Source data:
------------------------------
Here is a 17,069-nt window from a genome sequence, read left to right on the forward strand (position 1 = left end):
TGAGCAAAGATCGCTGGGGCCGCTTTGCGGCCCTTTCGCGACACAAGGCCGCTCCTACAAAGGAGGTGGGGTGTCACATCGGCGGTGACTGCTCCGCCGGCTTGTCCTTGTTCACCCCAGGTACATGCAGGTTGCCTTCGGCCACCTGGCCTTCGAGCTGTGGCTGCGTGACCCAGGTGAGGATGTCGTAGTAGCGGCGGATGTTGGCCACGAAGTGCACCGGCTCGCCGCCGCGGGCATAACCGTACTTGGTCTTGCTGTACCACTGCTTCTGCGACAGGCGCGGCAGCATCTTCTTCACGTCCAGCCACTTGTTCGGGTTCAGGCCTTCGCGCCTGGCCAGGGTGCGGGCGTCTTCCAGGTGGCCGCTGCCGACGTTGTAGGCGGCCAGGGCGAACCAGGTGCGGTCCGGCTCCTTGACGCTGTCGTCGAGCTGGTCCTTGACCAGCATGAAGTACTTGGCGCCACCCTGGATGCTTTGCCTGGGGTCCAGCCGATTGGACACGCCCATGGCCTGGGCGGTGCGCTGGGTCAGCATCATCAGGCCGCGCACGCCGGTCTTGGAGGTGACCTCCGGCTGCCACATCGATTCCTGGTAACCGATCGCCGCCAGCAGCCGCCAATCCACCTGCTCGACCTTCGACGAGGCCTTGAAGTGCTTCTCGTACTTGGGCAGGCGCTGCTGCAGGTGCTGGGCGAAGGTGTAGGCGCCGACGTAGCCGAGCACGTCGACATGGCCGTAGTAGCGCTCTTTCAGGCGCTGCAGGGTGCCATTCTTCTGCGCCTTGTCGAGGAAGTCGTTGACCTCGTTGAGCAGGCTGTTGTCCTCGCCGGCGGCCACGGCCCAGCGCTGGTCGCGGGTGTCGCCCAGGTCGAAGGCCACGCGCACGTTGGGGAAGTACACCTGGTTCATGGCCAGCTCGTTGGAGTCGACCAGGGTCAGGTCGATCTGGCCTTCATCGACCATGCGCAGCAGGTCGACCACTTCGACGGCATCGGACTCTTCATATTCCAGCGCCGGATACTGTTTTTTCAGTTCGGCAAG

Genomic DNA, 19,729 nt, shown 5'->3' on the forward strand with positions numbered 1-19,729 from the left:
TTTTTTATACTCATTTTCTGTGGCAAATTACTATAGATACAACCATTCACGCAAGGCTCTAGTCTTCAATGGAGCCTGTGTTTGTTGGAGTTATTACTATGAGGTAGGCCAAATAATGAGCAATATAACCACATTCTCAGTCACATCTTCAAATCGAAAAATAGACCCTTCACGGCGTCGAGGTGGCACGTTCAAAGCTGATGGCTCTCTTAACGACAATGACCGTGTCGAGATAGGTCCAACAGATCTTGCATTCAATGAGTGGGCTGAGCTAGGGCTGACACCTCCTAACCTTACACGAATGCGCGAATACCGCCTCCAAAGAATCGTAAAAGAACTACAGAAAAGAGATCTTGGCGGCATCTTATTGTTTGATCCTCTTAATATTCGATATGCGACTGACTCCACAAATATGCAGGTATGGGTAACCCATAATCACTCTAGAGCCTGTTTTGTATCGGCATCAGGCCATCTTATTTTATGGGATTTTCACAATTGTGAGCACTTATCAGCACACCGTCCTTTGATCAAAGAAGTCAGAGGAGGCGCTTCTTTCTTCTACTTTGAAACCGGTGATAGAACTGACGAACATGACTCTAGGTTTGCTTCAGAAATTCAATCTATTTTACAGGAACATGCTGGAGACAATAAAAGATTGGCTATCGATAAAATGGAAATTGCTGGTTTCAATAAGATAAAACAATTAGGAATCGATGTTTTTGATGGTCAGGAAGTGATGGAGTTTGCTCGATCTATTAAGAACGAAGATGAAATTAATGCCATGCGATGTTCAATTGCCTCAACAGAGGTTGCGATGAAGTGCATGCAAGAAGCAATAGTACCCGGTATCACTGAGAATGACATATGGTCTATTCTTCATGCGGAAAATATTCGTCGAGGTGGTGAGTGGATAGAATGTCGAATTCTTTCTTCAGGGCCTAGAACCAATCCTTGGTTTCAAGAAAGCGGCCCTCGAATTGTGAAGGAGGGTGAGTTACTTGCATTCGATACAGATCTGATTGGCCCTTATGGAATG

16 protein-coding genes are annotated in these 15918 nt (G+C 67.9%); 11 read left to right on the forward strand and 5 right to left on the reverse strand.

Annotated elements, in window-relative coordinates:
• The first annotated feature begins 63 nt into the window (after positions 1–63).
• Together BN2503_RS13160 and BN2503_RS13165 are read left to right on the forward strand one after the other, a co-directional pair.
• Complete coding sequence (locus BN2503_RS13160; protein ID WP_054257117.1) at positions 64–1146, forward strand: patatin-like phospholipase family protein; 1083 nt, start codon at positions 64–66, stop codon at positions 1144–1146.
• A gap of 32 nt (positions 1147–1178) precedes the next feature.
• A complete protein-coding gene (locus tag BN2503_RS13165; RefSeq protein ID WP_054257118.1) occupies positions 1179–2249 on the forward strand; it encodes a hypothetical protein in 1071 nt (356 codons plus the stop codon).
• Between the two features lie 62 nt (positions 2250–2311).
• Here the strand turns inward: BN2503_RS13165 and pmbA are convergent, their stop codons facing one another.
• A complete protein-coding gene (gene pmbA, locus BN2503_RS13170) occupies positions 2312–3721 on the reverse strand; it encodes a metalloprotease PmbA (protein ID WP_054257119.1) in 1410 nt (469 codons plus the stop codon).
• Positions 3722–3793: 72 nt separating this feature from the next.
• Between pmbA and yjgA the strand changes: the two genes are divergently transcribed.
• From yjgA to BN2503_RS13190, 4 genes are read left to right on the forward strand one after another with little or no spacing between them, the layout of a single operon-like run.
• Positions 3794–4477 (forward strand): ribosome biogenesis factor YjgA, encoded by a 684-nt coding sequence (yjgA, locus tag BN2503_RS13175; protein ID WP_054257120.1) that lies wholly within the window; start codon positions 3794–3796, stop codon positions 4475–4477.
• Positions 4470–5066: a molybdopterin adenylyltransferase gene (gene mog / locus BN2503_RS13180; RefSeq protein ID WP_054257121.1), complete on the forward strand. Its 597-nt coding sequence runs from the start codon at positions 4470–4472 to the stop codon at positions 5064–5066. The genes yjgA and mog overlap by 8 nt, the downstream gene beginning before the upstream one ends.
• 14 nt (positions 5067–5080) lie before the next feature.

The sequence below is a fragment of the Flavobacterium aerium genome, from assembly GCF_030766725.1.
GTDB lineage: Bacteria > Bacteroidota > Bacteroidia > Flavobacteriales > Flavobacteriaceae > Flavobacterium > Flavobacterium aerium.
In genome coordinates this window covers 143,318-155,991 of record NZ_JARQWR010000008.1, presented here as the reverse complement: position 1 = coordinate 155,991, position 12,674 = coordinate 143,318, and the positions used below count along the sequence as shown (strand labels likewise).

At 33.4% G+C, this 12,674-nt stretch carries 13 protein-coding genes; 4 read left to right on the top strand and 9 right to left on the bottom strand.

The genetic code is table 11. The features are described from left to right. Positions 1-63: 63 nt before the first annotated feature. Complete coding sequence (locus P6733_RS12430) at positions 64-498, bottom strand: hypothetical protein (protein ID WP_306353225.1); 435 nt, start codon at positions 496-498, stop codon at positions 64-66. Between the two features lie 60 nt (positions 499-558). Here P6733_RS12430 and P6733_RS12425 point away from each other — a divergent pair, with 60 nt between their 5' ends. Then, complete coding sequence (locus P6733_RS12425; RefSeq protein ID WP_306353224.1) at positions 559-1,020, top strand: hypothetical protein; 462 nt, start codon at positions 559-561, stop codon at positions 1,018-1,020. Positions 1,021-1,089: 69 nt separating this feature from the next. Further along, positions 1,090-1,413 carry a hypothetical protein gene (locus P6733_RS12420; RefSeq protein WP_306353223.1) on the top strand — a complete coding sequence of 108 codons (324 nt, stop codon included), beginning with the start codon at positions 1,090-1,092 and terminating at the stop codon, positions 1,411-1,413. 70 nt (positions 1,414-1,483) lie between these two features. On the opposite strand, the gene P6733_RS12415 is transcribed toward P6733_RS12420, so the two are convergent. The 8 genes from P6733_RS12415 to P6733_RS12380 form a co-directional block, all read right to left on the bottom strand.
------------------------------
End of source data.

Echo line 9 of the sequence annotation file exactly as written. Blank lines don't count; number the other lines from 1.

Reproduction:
• Complete coding sequence (locus BN2503_RS13160; protein ID WP_054257117.1) at positions 64–1146, forward strand: patatin-like phospholipase family protein; 1083 nt, start codon at positions 64–66, stop codon at positions 1144–1146.